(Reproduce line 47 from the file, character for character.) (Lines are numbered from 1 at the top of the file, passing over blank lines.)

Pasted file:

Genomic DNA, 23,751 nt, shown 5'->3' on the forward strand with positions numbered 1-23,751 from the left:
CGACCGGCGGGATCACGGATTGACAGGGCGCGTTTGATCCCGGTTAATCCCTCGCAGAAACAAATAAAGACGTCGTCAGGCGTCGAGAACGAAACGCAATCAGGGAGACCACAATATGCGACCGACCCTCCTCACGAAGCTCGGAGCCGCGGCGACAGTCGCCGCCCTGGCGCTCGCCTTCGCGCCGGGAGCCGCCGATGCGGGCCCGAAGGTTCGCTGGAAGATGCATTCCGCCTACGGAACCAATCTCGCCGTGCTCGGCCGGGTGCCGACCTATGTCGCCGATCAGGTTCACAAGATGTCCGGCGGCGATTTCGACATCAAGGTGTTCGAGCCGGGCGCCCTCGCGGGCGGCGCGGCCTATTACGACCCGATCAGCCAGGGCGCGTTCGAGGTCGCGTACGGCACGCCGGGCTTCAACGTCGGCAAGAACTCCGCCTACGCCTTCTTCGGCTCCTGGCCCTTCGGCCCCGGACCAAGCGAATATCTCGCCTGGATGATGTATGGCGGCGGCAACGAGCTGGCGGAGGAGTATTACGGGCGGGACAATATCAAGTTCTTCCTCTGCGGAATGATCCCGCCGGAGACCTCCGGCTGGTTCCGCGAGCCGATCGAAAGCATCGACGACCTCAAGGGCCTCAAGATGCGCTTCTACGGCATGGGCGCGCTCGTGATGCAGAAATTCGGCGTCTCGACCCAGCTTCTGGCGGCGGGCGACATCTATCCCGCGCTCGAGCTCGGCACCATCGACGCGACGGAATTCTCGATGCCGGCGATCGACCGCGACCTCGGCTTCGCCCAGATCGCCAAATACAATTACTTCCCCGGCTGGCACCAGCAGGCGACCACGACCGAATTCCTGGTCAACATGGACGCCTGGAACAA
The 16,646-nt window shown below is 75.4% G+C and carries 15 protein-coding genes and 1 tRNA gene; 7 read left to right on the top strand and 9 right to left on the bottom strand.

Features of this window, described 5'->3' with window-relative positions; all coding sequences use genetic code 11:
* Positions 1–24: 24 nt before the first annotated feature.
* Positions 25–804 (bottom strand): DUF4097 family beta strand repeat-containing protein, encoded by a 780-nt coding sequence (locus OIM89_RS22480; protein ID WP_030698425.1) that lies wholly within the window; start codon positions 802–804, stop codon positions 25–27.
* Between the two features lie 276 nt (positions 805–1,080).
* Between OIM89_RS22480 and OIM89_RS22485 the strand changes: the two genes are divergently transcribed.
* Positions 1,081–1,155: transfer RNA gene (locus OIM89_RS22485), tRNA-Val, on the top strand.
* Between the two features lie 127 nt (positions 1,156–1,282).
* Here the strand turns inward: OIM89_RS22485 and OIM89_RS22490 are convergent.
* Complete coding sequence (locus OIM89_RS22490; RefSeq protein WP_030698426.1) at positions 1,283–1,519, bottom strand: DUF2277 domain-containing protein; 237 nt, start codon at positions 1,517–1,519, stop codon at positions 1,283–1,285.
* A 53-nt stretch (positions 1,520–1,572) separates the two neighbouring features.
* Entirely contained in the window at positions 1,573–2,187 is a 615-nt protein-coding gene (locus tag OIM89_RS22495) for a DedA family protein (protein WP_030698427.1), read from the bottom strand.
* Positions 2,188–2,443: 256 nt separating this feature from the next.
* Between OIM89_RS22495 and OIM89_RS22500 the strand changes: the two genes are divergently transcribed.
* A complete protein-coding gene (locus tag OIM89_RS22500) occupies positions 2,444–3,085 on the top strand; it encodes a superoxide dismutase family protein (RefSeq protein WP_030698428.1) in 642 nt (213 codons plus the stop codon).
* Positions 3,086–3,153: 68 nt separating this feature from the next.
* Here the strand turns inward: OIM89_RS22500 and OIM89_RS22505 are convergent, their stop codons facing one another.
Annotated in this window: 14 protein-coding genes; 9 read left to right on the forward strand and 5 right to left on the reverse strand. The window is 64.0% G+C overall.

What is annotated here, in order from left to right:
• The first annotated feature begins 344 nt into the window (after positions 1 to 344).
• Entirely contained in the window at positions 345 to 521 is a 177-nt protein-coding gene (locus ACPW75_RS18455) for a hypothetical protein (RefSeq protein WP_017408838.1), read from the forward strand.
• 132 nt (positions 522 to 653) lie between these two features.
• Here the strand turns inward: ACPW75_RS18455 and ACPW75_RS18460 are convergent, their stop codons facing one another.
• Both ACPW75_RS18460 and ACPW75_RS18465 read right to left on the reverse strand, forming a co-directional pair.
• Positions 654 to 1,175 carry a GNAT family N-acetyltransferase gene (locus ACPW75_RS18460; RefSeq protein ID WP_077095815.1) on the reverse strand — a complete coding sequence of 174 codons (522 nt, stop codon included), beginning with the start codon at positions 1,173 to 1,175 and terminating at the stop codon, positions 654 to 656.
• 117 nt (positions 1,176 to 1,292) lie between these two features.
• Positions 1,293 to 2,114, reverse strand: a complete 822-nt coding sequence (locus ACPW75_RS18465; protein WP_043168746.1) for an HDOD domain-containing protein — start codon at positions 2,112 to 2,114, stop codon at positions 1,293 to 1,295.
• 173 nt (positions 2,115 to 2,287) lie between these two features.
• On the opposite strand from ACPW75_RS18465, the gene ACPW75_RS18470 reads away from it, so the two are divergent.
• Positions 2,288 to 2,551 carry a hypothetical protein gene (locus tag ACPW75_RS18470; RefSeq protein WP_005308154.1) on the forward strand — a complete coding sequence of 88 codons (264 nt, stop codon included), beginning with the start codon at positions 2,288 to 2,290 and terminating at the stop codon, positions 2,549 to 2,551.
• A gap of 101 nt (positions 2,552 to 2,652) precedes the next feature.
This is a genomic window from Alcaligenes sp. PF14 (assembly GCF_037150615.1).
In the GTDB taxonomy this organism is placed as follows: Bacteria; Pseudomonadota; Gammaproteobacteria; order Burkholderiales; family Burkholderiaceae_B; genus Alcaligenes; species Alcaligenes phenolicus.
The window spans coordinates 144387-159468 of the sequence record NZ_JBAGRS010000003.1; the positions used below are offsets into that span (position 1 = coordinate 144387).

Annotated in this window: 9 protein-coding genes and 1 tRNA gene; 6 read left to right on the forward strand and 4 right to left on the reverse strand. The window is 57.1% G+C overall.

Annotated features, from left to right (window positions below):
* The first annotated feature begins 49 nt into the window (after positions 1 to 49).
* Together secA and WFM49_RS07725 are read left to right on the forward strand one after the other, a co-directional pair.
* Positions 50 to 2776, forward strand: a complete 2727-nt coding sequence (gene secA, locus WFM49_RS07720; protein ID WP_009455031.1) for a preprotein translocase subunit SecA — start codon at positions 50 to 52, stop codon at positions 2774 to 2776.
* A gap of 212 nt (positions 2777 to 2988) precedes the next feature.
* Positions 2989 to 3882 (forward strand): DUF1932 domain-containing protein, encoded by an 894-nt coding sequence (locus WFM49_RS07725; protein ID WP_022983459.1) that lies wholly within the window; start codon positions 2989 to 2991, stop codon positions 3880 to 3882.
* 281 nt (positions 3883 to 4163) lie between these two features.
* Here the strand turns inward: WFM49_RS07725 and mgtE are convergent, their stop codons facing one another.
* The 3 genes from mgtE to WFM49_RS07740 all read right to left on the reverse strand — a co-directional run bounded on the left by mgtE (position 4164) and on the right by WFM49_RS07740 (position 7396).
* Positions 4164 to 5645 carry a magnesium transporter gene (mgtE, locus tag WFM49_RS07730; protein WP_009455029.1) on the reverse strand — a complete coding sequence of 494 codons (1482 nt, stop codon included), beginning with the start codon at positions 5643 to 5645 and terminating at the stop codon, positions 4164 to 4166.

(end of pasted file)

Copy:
* Positions 4164 to 5645 carry a magnesium transporter gene (mgtE, locus tag WFM49_RS07730; protein WP_009455029.1) on the reverse strand — a complete coding sequence of 494 codons (1482 nt, stop codon included), beginning with the start codon at positions 5643 to 5645 and terminating at the stop codon, positions 4164 to 4166.